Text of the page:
Every good Christian knows that in order to make atonement for sins, there must be bloodshed. That is why the blood of Jesus made atonement possible for all of mankind. Right? Not exactly. As it turns out, blood is not the only accepted currency of forgiveness, as we'll see in this study.
We're in the middle of a section of the book of Exodus where God describing exactly how He is to worshiped. Almost every detail is given; from the measurements and building materials of the Tabernacle to the clothing the priests were to wear. As we learned in the previous study, this was so important that one mistake could mean your death.
Spare Change for Your Life
Nearly anyone who has been involved with Christianity has heard the quote from Romans 6:23 that “the wages of sin is death”. Impregnated in those words stand the Christian tenets that any man's sin makes him worthy of death at the hand of God, and also that he is worthy of either eternal termination of his soul or to suffer eternally in the afterlife (depending on the particular flavor of Christianity you are talking about). When you add on the also-popular Romans 3:23 quote, that “all have sinned and fall short of the Glory of God,” you have reason to believe that God would be justified in killing (and possibly eternally torturing) everybody in the world.
Some sort of atonement was needed to reconcile all of this sin. Normally, atonement was done repetitively by priests sacrificing sin offerings. It was necessary for Jesus to come along and shed His blood to atone for all sins forever (Hebrews 9:11-28 and Hebrews 10). As Hebrews 9:22 puts it:
“In fact, the law requires that nearly everything be cleansed with blood, and without the shedding of blood there is no forgiveness.” NIVIt probably would have been a good idea for the author of Hebrews to have consulted with God first prior to making such a bold statement, because it is, in fact, wrong. It is in direct contradiction with what God Himself said.
Back in Exodus 30:11-16, you will find that God accepted other forms of payment for sins. In fact, in this case it was a literal payment for sins. In these verses you will find that God says when the Israelites take a census, every counted person must “pay the LORD a ransom for his life” (Exodus 30:12). Or, in other words, each person must redeem their lives. And if they don't pay? God will kill them with a plague. We see that the Old Testament concept of redemption is quite different from the New Testament version.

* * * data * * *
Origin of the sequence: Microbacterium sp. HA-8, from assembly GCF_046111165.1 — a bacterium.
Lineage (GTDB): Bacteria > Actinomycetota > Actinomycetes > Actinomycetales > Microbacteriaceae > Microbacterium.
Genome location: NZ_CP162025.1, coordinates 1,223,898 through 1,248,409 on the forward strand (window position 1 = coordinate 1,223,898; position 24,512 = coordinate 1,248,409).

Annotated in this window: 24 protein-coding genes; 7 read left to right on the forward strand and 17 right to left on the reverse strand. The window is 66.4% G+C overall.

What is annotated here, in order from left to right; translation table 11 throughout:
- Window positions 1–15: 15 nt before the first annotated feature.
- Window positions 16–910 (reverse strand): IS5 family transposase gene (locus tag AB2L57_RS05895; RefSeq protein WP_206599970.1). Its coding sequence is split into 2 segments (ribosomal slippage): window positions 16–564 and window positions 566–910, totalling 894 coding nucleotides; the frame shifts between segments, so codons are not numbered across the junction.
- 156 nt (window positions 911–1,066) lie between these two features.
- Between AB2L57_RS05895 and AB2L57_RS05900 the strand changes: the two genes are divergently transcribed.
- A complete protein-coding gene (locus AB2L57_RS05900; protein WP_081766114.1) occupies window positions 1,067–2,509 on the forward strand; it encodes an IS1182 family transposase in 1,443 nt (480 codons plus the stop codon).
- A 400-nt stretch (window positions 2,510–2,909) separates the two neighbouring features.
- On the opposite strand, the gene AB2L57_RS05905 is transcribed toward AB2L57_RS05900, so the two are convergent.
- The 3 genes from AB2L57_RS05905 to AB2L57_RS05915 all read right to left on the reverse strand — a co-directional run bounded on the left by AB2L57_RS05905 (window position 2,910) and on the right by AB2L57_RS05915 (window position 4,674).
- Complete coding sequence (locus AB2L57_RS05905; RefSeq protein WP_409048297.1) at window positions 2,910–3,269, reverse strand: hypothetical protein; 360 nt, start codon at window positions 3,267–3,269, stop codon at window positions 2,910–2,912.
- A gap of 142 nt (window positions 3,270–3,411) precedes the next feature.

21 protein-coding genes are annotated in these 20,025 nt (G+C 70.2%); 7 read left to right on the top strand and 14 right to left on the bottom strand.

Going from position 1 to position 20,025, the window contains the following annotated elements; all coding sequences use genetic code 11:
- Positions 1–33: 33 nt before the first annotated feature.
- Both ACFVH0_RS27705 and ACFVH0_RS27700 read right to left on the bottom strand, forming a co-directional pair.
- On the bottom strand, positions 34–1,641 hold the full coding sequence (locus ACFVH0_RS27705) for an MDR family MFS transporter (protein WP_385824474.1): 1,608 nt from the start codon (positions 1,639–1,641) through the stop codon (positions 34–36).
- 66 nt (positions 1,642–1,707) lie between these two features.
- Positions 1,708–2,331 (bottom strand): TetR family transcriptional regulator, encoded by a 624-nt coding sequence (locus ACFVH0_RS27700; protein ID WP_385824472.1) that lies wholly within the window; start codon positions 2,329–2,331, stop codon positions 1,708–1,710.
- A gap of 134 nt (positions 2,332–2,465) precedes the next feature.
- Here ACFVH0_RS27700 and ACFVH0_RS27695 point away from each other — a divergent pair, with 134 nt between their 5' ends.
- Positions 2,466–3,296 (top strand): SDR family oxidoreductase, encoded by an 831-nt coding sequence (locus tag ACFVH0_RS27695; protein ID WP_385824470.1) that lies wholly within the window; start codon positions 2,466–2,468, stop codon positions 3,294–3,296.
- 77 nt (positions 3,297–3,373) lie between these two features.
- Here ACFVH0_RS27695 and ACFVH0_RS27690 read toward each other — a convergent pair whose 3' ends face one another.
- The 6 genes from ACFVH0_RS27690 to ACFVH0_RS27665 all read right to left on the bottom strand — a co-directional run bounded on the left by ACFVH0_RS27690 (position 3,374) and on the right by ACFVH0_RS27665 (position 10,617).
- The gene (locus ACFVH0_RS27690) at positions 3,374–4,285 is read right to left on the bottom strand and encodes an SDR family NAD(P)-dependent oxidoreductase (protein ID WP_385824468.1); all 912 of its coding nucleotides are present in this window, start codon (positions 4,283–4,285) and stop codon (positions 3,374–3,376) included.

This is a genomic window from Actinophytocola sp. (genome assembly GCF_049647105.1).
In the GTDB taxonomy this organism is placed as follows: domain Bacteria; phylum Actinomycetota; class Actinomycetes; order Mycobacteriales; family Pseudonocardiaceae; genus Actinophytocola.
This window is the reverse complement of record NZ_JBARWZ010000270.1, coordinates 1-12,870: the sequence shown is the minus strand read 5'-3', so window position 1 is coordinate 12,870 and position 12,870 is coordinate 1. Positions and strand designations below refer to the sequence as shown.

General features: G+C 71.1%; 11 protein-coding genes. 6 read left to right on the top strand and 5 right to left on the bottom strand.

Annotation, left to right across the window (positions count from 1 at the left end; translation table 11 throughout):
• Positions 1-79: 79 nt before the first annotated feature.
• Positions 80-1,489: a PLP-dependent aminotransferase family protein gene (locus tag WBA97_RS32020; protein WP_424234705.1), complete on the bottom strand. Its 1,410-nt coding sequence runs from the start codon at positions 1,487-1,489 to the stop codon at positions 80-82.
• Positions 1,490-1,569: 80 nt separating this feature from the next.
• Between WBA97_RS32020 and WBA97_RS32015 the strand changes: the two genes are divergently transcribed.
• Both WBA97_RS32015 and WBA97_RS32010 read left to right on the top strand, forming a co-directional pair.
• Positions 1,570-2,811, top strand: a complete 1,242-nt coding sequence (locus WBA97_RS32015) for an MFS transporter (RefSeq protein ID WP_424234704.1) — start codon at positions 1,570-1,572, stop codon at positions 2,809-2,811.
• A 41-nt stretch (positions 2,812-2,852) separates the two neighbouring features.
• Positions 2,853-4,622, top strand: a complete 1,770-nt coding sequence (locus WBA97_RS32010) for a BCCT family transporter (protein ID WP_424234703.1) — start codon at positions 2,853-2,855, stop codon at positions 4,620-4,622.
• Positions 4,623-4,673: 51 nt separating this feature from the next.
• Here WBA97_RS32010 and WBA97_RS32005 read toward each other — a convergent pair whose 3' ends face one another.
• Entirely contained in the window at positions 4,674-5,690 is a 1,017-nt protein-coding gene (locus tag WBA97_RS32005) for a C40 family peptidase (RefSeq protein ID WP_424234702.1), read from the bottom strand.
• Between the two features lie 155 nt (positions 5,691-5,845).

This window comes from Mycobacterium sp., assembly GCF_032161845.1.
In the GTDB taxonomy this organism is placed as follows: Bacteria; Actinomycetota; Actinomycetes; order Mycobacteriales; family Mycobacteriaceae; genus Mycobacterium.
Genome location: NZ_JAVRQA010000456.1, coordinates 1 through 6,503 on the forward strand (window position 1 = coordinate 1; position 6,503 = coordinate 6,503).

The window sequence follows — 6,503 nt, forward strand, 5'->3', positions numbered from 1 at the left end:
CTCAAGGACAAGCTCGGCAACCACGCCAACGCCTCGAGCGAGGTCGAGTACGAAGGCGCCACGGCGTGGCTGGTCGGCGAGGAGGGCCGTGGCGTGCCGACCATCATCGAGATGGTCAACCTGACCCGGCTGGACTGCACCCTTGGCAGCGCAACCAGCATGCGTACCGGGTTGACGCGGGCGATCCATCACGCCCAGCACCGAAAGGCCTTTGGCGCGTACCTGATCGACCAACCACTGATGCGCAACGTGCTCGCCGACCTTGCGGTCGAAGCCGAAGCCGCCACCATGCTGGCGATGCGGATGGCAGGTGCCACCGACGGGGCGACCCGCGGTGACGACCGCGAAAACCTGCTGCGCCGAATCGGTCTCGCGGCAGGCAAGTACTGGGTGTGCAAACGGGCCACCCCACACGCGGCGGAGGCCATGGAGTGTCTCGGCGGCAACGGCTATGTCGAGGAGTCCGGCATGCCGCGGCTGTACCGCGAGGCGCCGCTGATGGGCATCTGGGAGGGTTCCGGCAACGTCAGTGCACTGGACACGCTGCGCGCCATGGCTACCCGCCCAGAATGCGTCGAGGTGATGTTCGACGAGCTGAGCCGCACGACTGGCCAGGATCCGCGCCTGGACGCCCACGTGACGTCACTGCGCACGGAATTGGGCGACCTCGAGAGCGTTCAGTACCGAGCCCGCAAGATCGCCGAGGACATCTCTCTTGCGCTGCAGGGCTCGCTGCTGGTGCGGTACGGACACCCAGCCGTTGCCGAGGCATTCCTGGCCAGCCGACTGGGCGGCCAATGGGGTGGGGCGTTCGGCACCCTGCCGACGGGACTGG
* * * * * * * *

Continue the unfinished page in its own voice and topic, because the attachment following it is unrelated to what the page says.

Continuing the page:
Some may argue that this was not true atonement, or that this was really just a tax, but that position is hard to defend against the words contained in the text. For instance, we see that, despite their level of wealth, everyone is to pay the same amount when they “make the offering to the LORD to atone for [their] lives” (Exodus 30:15). It seems that forgiveness could be bought with cold, hard cash. Obviously, this did not go unnoticed by the Roman Catholic Church in the sale of Indulgences! ;-)
Also worth noting was the fact that this offer of atonement was rather limited. It only applied to those eligible to be counted in the census. As we see in Exodus 30:14, you had to be at least 20 years old. Perhaps children had a grace period? That would be good. However, what we learn from Numbers 1:18 when the census is actually conducted is a bit more dubious: only the men were counted. Given that women were not counted, women were not offered atonement for their lives. This draws into question whether or not there was an original plan for the redemption of women. While the New Testament gives women an equal footing for eternal salvation, these Old Testament verses and many others seem to suggest that women play a diminutive role to that of men.